Very nice post Dude
    Quote Originally Posted by Gigantor View Post
    Yeah but if you need to express the struggle BLM by having a literal white analog, your story is inherently broken. BLM is about “black lives matter” you can’t just have a white guy with an allergy to sun(which is FACT what is wrong with cyclops! 24hrs in the dark he has no laser eyes!) and say that is about black lives. It means you don’t want to really talk about BLM Just pretend to. It’s why wolverine talks about the struggle of minorities but bishop never does. Marvel knows who is buying their books and it’s kinda sad
    lol Dude NO ONE but You are tryna make that 1:1 comparison Just because they don't fit. perfectly in the. BLM examples doesn't mean the X-men crumble as a metaphor for anything else lol
    GrindrStone(D)

  9. #54
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    Quote Originally Posted by BroHomo View Post
    Very nice post Dude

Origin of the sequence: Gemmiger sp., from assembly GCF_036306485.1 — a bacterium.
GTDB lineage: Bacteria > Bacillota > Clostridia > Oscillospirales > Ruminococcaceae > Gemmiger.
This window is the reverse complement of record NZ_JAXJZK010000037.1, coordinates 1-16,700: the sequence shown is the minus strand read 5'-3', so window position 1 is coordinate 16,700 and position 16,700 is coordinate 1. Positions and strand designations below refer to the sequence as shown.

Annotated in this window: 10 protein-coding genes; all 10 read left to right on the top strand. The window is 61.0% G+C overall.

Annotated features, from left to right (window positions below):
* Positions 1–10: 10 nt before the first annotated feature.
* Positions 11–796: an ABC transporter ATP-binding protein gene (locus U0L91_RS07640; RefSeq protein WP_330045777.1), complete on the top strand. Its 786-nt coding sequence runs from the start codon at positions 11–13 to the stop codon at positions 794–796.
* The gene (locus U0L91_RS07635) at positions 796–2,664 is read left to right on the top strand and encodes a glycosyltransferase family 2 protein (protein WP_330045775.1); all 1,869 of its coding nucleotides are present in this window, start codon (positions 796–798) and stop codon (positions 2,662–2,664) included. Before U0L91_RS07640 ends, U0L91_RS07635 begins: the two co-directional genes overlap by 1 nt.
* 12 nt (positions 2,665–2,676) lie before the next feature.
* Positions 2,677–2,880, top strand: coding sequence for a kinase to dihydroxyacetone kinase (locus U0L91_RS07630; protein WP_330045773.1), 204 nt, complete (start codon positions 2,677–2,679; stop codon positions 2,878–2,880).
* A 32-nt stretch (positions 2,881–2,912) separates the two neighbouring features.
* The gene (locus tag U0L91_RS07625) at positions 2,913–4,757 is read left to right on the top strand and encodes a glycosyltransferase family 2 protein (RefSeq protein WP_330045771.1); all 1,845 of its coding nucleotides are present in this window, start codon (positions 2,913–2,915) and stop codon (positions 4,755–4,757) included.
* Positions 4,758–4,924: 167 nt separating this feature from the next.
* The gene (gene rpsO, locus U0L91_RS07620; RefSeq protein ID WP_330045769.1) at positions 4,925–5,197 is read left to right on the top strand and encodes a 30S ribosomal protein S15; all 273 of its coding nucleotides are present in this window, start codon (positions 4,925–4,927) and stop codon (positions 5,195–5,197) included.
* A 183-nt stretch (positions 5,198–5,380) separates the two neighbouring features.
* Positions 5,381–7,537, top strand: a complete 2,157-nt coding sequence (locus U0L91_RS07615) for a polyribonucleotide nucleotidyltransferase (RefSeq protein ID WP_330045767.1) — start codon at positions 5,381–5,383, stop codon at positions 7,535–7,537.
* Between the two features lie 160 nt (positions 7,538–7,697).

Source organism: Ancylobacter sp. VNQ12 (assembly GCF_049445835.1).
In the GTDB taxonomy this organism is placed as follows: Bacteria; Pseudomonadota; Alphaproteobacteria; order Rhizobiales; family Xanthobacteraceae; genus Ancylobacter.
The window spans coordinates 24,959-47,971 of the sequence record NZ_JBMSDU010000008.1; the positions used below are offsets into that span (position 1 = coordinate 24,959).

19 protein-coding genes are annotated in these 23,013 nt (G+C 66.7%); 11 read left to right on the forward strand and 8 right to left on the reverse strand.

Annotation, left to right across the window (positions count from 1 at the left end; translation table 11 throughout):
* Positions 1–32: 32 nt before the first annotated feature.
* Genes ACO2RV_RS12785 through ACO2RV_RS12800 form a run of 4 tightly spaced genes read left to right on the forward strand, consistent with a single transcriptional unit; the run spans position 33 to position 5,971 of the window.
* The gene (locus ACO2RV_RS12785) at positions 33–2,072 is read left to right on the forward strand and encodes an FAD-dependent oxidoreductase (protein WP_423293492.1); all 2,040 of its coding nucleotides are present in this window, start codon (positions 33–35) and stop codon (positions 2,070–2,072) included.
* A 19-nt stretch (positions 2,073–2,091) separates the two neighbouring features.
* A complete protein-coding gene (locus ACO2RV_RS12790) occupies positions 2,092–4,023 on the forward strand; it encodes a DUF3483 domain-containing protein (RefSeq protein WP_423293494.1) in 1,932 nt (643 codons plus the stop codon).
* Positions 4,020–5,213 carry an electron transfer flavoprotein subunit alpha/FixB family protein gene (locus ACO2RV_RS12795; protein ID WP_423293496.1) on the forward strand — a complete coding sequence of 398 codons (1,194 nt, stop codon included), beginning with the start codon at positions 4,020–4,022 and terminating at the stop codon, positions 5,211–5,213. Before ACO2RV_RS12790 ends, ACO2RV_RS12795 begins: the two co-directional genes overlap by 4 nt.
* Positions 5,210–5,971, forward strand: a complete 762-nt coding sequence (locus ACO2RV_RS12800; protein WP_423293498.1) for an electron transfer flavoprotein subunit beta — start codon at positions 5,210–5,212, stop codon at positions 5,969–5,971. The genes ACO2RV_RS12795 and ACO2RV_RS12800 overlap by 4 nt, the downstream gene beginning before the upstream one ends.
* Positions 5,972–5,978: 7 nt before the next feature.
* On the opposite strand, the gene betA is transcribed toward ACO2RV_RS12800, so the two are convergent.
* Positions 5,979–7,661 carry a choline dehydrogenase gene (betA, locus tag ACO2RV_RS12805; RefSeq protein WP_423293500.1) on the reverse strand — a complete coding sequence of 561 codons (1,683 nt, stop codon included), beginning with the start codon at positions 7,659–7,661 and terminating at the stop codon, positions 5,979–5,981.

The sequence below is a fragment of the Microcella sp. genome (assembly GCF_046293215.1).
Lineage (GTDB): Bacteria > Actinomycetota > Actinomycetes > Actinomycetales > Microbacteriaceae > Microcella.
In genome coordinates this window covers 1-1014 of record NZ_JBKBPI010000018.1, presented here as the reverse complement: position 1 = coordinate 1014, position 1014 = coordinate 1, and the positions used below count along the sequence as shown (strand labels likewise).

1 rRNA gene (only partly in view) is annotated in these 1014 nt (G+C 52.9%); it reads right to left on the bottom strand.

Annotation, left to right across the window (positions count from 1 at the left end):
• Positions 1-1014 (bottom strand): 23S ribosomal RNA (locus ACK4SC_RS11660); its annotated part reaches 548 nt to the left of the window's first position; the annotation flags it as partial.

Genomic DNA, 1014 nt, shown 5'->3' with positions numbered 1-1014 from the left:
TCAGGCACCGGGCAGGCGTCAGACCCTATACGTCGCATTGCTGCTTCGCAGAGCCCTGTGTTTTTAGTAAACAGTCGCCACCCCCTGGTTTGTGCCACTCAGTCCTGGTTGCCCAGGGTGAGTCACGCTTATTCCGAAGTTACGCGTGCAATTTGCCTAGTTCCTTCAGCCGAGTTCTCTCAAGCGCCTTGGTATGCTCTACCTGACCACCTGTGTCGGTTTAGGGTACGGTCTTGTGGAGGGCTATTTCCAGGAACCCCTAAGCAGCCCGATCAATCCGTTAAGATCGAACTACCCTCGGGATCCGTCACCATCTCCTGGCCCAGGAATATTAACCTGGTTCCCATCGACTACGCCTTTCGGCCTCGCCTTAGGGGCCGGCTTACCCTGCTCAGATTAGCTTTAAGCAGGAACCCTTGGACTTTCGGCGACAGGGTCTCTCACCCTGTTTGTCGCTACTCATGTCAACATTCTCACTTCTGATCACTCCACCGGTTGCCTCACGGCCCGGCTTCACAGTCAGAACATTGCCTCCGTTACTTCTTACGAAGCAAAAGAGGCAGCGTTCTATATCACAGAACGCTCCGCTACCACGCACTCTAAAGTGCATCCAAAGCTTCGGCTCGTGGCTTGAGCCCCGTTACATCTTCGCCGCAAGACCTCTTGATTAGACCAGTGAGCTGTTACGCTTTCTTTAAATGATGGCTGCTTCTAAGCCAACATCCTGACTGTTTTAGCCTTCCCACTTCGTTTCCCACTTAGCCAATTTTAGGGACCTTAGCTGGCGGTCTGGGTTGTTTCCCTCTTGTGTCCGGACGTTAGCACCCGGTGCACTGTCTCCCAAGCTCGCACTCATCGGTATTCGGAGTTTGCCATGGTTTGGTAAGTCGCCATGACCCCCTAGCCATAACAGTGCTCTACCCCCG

lol Dude NO ONE but You are tryna make that 1:1 comparison Just because they don't fit. perfectly in the. BLM examples doesn't mean the X-men crumble as a metaphor for anything else lol
    Have you ever thought maybe they should be a 1:1 metaphor? That the X-men should be a cast of ONLY minorities lgtbq and other characters so that when they say the world fears and hates them it’s a 100% accurate statement? Or this that to “woke” for you and you won’t like the books anyone unless there are pretty white people as the leads?

  10. #55
    Incredible Member Lapsus's Avatar
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    I have discussed this a lot in this forum, for me the problems always comes down to the baggage the mutants have, baggage that real-life minorities dont have.